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### #ActualKyall

Posted 11 October 2012 - 02:21 AM

Ok guys, this code works and I don't know why, some one enlighten me: (and yes in this case I need it to work this way and I find it strange that it does, I was expecting to craft a more complicated solution to this problem)

// This is all just test code

// ZE templates
template <typename T>
struct Info {
static void Print();
};
template <typename T>
struct Info<MyTemplate<T>>  {
static void Print();
};
template <typename T>
void Info<T>::Print() {
std::cout << typeid( T ).name() << std::endl;
}
template <typename T>
void Info<MyTemplate<T>>::Print() {
std::cout << typeid(T).name() << std::endl;
std::cout << typeid( MyTemplate<T> ).name() << std::endl;
}

// ZE usage

Info<int>::Print();
// Output:
// int
Info<MyTemplate<int>>::Print();
// Output:
// int
// class MyTemplate<int>
Info<MyTemplate<int*>*>::Print();
// Output:  class MyTemplate<int*>*



I needed to get that pointer reference for MyTemplate<int>* and the non pointer reference for MyTemplate<int> as well to manage this stuff and amazingly enough:

template <typename T> void Info< MyTemplate<T> >

Gives me a MyTemplate<T>* when MyTemplate<T>* is asked for, when I use MyTemplate<T> in the template code. Sort of hard to understand that since it's a bit of a linguistic mess, but I'm pretty sure you guys get the point. It seems the T of the template argument is lost in the second case, and I don't know why that is either. Full disclosure; I am running on the belief that this is functioning by typeid working, as of yet I haven't tested whether or not the lack of the T in the second MyTemplate means that the MyTemplate<T>* is unusable.

Only just realised after posting that the MyTemplate<int>* case is not being handled by the partially specialized function. So it's not working, mod delete.

basically the end result is that there will have to be two partial specializations for pointer & non pointer type.

### #1Kyall

Posted 11 October 2012 - 02:18 AM

Ok guys, this code works and I don't know why, some one enlighten me: (and yes in this case I need it to work this way and I find it strange that it does, I was expecting to craft a more complicated solution to this problem)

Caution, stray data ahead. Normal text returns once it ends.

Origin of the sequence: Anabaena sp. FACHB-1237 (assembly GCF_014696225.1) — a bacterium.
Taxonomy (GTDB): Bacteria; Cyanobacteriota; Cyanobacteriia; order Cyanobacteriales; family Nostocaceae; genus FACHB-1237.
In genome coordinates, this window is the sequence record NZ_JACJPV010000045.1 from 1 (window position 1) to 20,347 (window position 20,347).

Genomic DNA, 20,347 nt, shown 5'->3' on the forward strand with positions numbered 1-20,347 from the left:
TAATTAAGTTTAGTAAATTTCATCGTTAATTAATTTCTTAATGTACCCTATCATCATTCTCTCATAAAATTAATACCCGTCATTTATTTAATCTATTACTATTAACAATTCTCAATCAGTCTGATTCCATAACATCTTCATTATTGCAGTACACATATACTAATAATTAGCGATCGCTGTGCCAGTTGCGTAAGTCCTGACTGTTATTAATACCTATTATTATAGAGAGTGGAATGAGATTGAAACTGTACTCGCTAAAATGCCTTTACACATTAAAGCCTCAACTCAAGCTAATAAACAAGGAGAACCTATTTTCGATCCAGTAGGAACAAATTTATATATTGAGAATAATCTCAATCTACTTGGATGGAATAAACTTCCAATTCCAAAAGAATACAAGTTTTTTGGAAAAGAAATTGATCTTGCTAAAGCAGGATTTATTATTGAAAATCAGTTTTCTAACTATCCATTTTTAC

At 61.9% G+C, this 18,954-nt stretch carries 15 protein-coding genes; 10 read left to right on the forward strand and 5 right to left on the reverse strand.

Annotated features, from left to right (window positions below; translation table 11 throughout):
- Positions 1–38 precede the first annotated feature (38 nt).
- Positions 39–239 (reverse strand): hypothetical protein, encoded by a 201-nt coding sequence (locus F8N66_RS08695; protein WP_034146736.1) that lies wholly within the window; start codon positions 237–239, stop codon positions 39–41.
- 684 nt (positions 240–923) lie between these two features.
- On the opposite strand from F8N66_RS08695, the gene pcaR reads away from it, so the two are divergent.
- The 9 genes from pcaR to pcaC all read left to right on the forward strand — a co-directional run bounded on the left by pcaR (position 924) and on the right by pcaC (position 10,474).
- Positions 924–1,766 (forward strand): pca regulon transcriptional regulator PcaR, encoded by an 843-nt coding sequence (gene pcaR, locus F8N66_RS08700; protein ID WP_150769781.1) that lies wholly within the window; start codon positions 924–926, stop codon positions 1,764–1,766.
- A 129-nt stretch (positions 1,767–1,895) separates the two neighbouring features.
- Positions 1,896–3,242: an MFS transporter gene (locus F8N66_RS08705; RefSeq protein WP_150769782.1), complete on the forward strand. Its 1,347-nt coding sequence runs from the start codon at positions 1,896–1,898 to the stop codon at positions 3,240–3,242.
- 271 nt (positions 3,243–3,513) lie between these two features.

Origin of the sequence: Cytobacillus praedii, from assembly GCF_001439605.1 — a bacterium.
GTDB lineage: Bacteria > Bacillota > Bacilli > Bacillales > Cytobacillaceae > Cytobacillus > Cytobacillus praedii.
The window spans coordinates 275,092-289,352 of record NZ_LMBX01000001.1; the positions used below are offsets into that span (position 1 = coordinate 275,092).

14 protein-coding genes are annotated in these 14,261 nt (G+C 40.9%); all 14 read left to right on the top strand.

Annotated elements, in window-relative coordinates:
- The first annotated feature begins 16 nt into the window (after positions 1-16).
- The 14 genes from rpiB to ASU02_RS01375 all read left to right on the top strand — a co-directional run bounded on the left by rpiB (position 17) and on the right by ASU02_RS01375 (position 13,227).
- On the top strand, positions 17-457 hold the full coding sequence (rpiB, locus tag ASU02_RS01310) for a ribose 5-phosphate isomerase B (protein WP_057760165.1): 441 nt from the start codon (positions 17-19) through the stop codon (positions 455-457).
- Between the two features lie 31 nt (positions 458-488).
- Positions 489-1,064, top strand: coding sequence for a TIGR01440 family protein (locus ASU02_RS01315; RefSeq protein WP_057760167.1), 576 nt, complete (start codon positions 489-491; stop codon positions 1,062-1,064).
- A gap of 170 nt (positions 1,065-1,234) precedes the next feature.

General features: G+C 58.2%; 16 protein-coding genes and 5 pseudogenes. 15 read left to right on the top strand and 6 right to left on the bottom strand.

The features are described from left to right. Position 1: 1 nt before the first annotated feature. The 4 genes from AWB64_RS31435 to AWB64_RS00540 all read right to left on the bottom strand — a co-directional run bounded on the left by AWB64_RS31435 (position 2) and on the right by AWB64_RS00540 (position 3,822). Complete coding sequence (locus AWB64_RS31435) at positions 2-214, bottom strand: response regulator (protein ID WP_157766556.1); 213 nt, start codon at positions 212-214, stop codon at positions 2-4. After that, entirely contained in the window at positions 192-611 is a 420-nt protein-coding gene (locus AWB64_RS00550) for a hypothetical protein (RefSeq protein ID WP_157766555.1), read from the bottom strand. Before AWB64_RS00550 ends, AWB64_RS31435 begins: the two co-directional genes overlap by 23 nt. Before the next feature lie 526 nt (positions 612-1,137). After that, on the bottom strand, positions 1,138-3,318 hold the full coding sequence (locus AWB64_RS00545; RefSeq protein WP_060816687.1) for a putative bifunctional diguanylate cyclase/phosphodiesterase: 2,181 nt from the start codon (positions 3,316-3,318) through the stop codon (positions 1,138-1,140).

// This is all just test code

// ZE templates
template <typename T>
struct Info {
static void Print();
};
template <typename T>
struct Info<MyTemplate<T>>  {
static void Print();
};
template <typename T>
void Info<T>::Print() {
std::cout << typeid( T ).name() << std::endl;
}
template <typename T>
void Info<MyTemplate<T>>::Print() {
std::cout << typeid(T).name() << std::endl;
std::cout << typeid( MyTemplate<T> ).name() << std::endl;
}

// ZE usage

Info<int>::Print();
// Output:
// int
Info<MyTemplate<int>>::Print();
// Output:
// int
// class MyTemplate<int>
Info<MyTemplate<int*>*>::Print();
// Output:  class MyTemplate<int*>*



I needed to get that pointer reference for MyTemplate<int>* and the non pointer reference for MyTemplate<int> as well to manage this stuff and amazingly enough:

template <typename T> void Info< MyTemplate<T> >

Gives me a MyTemplate<T>* when MyTemplate<T>* is asked for, when I use MyTemplate<T> in the template code. Sort of hard to understand that since it's a bit of a linguistic mess, but I'm pretty sure you guys get the point. It seems the T of the template argument is lost in the second case, and I don't know why that is either. Full disclosure; I am running on the belief that this is functioning by typeid working, as of yet I haven't tested whether or not the lack of the T in the second MyTemplate means that the MyTemplate<T>* is unusable.

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